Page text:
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Tydskrif vir Geesteswetenskappe

On-line version ISSN 2224-7912
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KIRSTEN, Johanita. "Dit gaan nog belangrik word": Changes in grammatical future reference in Afrikaans. Tydskr. geesteswet. [online]. 2018, vol.58, n.2, pp.277-292. ISSN 2224-7912.

Future reference in Afrikaans can be indicated both grammatically and lexically, similar to other West-Germanic languages such as Dutch and English. The modal auxiliary sal "shall", from Dutch zullen, and the auxiliary gaan "go", from Dutch gaan, are commonly used for future reference in Afrikaans, as well as the futurate present where sentences without explicit use of tense still refer to the future. The overall frequency of gaan does not show changes in a particular direction since initial standardisation in the early twentieth century, but that does not preclude more subtle changes. The lexical item gaan is used as a main verb on the one hand, but also as two types of auxiliary verbs. The main verb usage includes a concrete reference to movement, as well as a more abstract sense of "being about". The one type of auxiliary usage is as a direct linking verb, and the other as a future auxiliary. While some scholars group these two uses together, there are syntactic and semantic differences that warrant the distinction. Early in the twentieth century, gaan is still used more frequently as a main verb than as an auxiliary, even if the two types of auxiliary uses are put together. In the early twenty first century, however, the auxiliary uses make up two thirds of the overall usage frequency, with future reference as the most frequent function. This shows a significant increase in the use of gaan for future reference. On the other hand, the auxiliary sal shows a decline in frequency. An important difference between using sal and gaan for future reference, is that gaan only expresses epistemic future reference, while sal can also express a more participant oriented modality (which may or may not include future reference). When the instances of sal with participant oriented modality are removed from the data set, it becomes clear that gaan is slowly moving in on the epistemic uses of sal. While sal is still the preferred form in the written data, the increasing use of gaan might be even more pronounced in informal spoken language. The futurate present is also frequently used in Afrikaans, but without tagged corpus data it is difficult to describe in much detail. There is a limited exploration of the instances with future adverbials, and these show a limited increase in usage in the course of the century. Because of the limited extent of the data extraction, these findings remain preliminary. The spread of a change like this often does not proceed at the same pace in different contexts and text types, which is why it is pertinent to explore how the increase in gaan proceeds in more detail. The data suggest that sal is still a more formal variant than gaan, which spreads at a greater tempo in informal text types. Furthermore, the use of gaan to indicate the immediate future rather than a more remote future, as is the case in Standard Dutch, is not reflected in the data from the 1940s onwards. Other expansions in the use of gaan include being used proportionally more frequently in passive and copula constructions, and not just active constructions with agents performing the verbs. It is also increasingly used in intransitive clauses, and with inanimate objects in the clause. All of these expansions, together with the increase in auxiliary usage, further point to the ongoing grammaticalisation of gaan. As is often the case during grammaticalisation, the grammaticalising construction is used increasingly in contexts where other constructions are the preferred option, and it is possible that at the current rate, gaan might overtake sal in certain contexts, even in formal written Afrikaans.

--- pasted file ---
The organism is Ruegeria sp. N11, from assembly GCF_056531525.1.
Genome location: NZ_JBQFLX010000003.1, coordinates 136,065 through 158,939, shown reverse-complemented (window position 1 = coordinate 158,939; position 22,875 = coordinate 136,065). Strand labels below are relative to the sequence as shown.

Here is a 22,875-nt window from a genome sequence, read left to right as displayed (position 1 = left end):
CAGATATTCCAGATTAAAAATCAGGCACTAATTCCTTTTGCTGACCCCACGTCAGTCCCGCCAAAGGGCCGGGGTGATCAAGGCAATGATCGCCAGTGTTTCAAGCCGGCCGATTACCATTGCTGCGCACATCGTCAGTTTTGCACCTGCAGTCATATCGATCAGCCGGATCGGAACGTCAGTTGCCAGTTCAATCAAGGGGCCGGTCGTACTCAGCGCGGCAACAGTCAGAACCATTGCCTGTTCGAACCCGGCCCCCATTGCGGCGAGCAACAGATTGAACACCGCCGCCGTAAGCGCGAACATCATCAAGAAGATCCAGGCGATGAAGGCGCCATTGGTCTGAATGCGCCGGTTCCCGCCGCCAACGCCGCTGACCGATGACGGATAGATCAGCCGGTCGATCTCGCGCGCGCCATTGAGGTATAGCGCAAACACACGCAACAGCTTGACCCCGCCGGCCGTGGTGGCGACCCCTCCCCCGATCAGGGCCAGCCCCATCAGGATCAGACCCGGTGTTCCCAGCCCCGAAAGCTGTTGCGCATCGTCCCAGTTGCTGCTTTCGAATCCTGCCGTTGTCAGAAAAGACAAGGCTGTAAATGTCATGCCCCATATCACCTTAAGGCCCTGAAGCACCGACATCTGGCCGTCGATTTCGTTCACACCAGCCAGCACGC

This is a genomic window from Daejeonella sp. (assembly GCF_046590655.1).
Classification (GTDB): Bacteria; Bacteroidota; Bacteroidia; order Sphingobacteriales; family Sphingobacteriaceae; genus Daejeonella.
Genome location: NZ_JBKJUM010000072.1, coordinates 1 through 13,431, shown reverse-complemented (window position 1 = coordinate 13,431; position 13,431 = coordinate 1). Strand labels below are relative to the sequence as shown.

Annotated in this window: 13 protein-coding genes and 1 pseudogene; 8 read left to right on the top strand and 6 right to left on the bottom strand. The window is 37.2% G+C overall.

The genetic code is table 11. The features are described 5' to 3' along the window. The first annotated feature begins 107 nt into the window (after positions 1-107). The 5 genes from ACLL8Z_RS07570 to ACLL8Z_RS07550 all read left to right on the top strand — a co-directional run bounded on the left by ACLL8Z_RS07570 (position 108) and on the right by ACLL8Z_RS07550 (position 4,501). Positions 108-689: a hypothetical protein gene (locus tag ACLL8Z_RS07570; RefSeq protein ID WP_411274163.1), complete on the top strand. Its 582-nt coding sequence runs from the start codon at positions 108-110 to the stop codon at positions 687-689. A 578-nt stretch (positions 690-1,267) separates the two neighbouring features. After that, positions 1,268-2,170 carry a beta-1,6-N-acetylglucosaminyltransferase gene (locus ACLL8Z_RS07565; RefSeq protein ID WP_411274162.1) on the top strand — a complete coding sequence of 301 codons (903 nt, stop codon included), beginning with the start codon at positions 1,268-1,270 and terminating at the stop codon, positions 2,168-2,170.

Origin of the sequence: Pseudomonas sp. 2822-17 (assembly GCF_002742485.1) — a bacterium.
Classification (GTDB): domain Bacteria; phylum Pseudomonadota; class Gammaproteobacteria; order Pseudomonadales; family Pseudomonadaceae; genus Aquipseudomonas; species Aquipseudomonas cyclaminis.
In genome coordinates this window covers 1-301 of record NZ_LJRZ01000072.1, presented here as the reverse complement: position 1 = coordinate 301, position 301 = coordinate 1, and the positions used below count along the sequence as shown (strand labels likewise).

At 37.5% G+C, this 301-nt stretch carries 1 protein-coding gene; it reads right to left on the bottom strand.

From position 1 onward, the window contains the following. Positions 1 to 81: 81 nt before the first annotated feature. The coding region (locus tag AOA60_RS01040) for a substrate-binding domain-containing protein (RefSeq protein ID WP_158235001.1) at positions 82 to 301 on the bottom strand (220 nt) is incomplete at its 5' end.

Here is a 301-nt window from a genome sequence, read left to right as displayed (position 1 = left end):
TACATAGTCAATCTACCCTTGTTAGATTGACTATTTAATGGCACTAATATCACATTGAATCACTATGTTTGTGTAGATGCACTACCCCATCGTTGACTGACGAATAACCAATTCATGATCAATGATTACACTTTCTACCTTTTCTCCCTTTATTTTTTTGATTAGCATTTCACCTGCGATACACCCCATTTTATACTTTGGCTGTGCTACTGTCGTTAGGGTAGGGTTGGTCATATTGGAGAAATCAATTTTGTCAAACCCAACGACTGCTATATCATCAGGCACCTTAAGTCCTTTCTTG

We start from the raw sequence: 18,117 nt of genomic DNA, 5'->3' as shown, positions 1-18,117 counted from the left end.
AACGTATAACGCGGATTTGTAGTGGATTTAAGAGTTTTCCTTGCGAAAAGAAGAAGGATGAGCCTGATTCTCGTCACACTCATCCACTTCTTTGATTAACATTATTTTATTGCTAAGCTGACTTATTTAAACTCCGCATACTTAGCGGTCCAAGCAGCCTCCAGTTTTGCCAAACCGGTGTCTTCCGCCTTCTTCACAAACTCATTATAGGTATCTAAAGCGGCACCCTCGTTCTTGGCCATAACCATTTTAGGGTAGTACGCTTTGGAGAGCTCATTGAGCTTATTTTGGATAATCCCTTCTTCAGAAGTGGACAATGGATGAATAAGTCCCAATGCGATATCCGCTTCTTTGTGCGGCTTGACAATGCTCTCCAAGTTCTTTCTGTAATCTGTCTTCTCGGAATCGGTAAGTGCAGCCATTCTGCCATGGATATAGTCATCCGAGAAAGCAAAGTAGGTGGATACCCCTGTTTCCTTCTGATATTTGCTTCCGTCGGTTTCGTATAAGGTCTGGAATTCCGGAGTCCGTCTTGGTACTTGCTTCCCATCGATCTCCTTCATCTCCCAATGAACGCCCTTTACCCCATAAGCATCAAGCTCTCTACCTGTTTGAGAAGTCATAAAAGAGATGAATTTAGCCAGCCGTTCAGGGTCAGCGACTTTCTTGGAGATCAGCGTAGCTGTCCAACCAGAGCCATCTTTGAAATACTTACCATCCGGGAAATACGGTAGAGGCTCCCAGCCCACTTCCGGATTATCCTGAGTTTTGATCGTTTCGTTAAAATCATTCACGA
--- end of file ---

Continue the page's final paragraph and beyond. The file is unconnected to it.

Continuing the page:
Keywords : grammaticalisation; grammatical change; temporal reference; future reference; verbs; linking verbs; auxiliary verbs; futurate present; corpus linguistics; historical written Afrikaans.

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